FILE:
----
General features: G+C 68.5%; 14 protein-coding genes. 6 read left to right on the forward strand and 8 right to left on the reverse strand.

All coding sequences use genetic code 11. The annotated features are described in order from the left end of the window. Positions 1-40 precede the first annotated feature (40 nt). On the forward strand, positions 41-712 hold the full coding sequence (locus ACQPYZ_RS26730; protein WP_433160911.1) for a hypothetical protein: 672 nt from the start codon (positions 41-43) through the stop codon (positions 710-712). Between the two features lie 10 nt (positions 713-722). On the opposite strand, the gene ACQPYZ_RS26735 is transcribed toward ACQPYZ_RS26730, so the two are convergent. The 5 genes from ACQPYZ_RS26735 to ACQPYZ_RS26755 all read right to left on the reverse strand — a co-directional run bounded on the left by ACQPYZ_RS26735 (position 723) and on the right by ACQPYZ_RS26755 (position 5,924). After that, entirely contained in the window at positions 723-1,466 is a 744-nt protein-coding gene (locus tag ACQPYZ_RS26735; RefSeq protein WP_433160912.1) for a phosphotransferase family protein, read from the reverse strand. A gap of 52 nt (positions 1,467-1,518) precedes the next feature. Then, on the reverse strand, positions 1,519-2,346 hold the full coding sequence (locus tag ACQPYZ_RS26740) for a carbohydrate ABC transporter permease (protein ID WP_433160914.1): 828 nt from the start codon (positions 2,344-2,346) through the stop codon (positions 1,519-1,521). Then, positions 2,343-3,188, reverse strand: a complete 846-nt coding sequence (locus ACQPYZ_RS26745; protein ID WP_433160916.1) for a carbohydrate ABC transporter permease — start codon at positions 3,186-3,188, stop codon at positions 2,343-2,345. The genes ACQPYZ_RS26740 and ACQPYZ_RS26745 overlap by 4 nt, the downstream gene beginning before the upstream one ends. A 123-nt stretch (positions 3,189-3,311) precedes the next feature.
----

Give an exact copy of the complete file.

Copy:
General features: G+C 68.5%; 14 protein-coding genes. 6 read left to right on the forward strand and 8 right to left on the reverse strand.

All coding sequences use genetic code 11. The annotated features are described in order from the left end of the window. Positions 1-40 precede the first annotated feature (40 nt). On the forward strand, positions 41-712 hold the full coding sequence (locus ACQPYZ_RS26730; protein WP_433160911.1) for a hypothetical protein: 672 nt from the start codon (positions 41-43) through the stop codon (positions 710-712). Between the two features lie 10 nt (positions 713-722). On the opposite strand, the gene ACQPYZ_RS26735 is transcribed toward ACQPYZ_RS26730, so the two are convergent. The 5 genes from ACQPYZ_RS26735 to ACQPYZ_RS26755 all read right to left on the reverse strand — a co-directional run bounded on the left by ACQPYZ_RS26735 (position 723) and on the right by ACQPYZ_RS26755 (position 5,924). After that, entirely contained in the window at positions 723-1,466 is a 744-nt protein-coding gene (locus tag ACQPYZ_RS26735; RefSeq protein WP_433160912.1) for a phosphotransferase family protein, read from the reverse strand. A gap of 52 nt (positions 1,467-1,518) precedes the next feature. Then, on the reverse strand, positions 1,519-2,346 hold the full coding sequence (locus tag ACQPYZ_RS26740) for a carbohydrate ABC transporter permease (protein ID WP_433160914.1): 828 nt from the start codon (positions 2,344-2,346) through the stop codon (positions 1,519-1,521). Then, positions 2,343-3,188, reverse strand: a complete 846-nt coding sequence (locus ACQPYZ_RS26745; protein ID WP_433160916.1) for a carbohydrate ABC transporter permease — start codon at positions 3,186-3,188, stop codon at positions 2,343-2,345. The genes ACQPYZ_RS26740 and ACQPYZ_RS26745 overlap by 4 nt, the downstream gene beginning before the upstream one ends. A 123-nt stretch (positions 3,189-3,311) precedes the next feature.